Will the Goode house stay good
or is it about to go bad?
Addition will modify the building beyond recognition and destroy its historic integrity
By David Nercessian
June 1, 2022
The Goode house in Westmount is in desperate need of a meticulous restoration but the city is considering plans to tack a two-storey Snoopy doghouse to its back. The addition will modify the building beyond recognition and destroy its historic integrity.
The phrase “nothing is sacred” is used so often that it’s trite. But in connection to 178 Cote St. Antoine Road, it should rouse alarm. The Goode house and its neighbour at 168 Cote St. Antoine are two survivors of the original four houses of Metcalfe Terrace. Number 178, apart from losing a layer of stucco, has remained essentially unchanged from its construction in 1840.
The Goode house is in desperate need of restoration but the city is considering plans to tack a two-storey Snoopy doghouse to its back.
Like everyone else, I received an innocuous Public Notice email from the city on May 17. Usually, these concern such things as specific zoning modifications, but in this case my interest was piqued by the words Demolition Application 178 Cote St. Antoine Road.
I knew the Goode house was recognized years ago as Category I so I assumed any plans for modification and above all demolition would be stringently examined and evaluated. I presumed that the demolition involved something minor, like eliminating a decaying outbuilding.
However, when I clicked through to the plans, I discovered the project entails adding a large “new two-story volume” to the back of the house. A doorway and two windows are to be substantially enlarged, which entail cutting away the exterior stonework. A new basement entrance is to be cut into the side as well.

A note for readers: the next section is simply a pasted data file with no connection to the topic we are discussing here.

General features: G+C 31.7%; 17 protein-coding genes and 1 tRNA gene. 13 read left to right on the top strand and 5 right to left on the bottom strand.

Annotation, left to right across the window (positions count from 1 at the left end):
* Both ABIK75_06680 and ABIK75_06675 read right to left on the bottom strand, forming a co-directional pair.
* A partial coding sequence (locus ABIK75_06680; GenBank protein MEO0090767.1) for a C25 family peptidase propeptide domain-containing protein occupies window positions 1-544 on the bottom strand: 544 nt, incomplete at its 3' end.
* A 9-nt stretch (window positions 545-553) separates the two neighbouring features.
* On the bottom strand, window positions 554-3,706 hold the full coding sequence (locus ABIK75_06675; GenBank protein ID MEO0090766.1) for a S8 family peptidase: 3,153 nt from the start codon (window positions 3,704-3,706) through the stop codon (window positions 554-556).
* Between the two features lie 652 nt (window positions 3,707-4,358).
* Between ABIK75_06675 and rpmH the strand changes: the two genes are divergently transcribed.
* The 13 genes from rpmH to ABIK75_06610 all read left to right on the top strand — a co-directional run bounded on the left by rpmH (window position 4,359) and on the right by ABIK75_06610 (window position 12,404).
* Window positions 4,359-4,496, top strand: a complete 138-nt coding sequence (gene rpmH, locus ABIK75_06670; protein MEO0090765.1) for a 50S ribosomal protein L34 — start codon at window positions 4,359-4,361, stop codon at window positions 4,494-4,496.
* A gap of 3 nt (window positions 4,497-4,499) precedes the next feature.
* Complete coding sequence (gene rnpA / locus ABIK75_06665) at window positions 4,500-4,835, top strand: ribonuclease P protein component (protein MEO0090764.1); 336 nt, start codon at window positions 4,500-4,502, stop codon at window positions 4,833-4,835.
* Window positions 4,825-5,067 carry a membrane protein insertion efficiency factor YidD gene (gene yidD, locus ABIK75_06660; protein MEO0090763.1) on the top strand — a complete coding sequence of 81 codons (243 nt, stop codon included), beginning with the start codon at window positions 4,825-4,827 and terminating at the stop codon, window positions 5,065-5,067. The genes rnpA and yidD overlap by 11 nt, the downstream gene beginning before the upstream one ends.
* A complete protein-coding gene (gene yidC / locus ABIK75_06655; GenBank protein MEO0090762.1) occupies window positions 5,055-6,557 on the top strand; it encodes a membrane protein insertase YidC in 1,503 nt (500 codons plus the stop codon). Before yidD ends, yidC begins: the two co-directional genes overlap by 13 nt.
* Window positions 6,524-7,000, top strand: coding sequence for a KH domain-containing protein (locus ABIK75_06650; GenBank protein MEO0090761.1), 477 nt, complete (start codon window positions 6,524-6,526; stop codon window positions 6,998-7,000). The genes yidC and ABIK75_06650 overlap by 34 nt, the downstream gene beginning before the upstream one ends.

‘I hope “Protecting for future generations” doesn’t mean allowing the proposed modifications… I find gluing Snoopy’s doghouse to the back of the Goode house the antithesis of protecting it and maintaining its integrity.’
The Westmount Independent ran an upbeat article in November 2020 on recognizing the Goode house as a “local heritage landmark” (p. 10)
On the other side of Cote St. Antoine Road is a dense thicket of shoebox houses, the result of an earlier administration’s acquiescence to a developer’s application to sell off the large garden of No. 8 Forden Avenue. Ironically, the shoeboxes, otherwise unencumbered by architecture, might actually profit by the addition of some elements of doghouse design.
But the city emphasizes the “extraordinary” steps taken to gain heritage recognition for the Goode house. An impressive paragraph in the above describes the city’s recognition by Parks Canada and its receipt of the Prince of Wales Prize for Municipal Heritage Leadership.
I hope “Protecting for future generations” doesn’t mean allowing the proposed modifications. I must be hopelessly unimaginative: I find gluing Snoopy’s doghouse to the back of the Goode house the antithesis of protecting it and maintaining its integrity.
Disclaimer: The opinions expressed in this article are those of the author and do not necessarily reflect the opinions of WestmountMag.ca or its publishers.
About David Nercessian – I was born in the erstwhile Children’s Hospital, then still the Western Division of the Montreal General. My family lived on Elm Avenue until 1960 when we moved to Rosemount Avenue. Except for a year in Algeria and four downtown, I’ve otherwise lived in Westmount.